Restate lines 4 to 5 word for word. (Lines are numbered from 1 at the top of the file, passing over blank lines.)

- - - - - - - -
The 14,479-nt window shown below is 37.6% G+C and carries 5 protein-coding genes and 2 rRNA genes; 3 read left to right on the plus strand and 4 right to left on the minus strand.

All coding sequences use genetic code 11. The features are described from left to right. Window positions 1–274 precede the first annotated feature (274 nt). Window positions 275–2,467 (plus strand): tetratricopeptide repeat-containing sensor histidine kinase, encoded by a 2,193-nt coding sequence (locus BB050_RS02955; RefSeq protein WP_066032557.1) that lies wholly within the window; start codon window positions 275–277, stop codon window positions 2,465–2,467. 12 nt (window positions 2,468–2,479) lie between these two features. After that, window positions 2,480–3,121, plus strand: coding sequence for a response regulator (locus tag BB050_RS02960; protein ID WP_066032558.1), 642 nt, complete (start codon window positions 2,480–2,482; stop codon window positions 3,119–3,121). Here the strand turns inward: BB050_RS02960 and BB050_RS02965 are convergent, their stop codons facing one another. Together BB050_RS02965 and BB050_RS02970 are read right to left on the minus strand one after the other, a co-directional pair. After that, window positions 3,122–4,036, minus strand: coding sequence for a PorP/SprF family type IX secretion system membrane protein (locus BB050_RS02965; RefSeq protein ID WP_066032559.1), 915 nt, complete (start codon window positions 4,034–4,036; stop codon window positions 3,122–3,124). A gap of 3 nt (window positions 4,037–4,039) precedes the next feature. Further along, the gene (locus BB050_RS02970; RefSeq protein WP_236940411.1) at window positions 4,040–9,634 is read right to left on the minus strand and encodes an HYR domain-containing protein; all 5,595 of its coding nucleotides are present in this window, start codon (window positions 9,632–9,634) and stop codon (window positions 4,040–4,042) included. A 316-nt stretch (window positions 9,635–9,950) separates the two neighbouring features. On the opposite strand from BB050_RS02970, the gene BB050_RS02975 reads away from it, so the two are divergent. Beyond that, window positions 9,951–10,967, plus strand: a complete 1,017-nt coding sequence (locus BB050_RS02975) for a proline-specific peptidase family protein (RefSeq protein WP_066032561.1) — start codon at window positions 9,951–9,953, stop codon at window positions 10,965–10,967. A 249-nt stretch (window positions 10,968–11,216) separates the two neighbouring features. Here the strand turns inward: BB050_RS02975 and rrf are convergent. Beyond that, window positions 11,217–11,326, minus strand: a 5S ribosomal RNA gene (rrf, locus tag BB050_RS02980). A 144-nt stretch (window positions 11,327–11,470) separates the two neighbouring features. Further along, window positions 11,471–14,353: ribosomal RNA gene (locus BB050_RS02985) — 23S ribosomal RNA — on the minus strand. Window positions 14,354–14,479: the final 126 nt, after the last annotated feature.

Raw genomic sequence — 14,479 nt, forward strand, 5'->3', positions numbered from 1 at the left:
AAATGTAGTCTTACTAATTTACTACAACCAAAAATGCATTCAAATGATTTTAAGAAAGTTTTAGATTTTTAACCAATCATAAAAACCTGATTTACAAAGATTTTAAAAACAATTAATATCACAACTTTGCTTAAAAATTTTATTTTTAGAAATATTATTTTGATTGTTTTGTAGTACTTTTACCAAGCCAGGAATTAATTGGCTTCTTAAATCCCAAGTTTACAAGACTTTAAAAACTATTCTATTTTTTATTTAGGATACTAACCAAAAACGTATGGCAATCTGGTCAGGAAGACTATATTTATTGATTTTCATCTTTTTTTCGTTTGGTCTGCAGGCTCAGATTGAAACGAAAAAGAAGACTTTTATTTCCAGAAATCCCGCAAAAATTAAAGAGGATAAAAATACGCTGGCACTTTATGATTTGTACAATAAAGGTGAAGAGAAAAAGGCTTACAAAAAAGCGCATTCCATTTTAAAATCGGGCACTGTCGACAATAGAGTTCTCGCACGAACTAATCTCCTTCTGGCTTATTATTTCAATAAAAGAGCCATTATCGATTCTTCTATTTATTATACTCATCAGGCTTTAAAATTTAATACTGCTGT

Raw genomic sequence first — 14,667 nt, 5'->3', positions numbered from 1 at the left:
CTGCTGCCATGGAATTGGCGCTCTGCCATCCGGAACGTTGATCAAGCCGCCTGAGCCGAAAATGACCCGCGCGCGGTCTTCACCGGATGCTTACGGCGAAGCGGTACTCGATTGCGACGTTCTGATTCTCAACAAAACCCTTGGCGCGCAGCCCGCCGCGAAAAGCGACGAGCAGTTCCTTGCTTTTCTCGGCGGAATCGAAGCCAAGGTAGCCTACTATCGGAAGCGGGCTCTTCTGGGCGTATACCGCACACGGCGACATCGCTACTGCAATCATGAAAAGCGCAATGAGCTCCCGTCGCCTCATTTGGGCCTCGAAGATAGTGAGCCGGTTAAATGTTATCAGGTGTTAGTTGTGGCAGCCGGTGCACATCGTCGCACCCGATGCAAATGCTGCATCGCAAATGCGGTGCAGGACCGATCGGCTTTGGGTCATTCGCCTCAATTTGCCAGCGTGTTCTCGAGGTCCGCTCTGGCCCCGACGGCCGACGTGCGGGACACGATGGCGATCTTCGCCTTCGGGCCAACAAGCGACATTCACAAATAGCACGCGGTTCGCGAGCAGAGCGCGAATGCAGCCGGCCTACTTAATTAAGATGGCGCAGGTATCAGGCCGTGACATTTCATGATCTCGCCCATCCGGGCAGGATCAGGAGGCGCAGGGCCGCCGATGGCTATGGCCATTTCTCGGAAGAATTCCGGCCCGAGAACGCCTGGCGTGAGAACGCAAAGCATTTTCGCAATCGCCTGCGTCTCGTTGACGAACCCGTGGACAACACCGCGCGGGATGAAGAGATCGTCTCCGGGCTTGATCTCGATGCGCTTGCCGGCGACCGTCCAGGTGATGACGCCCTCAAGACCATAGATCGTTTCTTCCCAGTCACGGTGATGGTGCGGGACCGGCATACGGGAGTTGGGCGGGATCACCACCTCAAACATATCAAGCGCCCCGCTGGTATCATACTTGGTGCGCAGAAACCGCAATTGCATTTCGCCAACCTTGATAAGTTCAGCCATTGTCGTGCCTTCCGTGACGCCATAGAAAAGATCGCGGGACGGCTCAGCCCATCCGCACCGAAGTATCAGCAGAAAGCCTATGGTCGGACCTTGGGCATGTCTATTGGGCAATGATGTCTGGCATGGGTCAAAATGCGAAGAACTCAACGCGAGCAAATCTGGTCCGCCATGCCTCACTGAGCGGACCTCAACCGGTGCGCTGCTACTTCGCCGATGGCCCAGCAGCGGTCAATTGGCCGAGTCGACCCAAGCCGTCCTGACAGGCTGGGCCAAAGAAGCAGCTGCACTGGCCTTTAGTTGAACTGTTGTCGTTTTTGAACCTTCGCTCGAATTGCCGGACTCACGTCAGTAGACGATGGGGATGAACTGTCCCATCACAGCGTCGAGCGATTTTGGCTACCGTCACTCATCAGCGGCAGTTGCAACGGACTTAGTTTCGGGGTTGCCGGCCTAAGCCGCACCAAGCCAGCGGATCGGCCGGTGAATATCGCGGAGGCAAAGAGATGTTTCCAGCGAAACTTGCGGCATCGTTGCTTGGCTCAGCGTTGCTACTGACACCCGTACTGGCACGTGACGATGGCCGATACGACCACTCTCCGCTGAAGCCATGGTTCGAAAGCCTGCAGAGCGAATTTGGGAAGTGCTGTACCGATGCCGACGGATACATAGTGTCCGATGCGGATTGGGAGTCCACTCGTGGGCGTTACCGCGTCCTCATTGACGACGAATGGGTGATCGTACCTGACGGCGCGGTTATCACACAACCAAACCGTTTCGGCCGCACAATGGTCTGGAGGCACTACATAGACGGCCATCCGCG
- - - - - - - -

AAATGTAGTCTTACTAATTTACTACAACCAAAAATGCATTCAAATGATTTTAAGAAAGTTTTAGATTTTTAACCAATCATAAAAACCTGATTTACAAAGATTTTAAAAACAATTAATATCACAACTTTGCTTAAAAATTTTATTTTTAGAAATATTATTTTGATTGTTTTGTAGTACTTTTACCAAGCCAGGAATTAATTGGCTTCTTAAATCCCAAGTTTACAAGACTTTAAAAACTATTCTATTTTTTATTTAGGATACTAACCAAAAACGTATGGCAATCTGGTCAGGAAGACTATATTTATTGATTTTCATCTTTTTTTCGTTTGGTCTGCAGGCTCAGATTGAAACGAAAAAGAAGACTTTTATTTCCAGAAATCCCGCAAAAATTAAAGAGGATAAAAATACGCTGGCACTTTATGATTTGTACAATAAAGGTGAAGAGAAAAAGGCTTACAAAAAAGCGCATTCCATTTTAAAATCGGGCACTGTCGACAATAGAGTTCTCGCACGAACTAATCTCCTTCTGGCTTATTATTTCAATAAAAGAGCCATTATCGATTCTTCTATTTATTATACTCATCAGGCTTTAAAATTTAATACTGCTGT

Raw genomic sequence first — 14,667 nt, 5'->3', positions numbered from 1 at the left: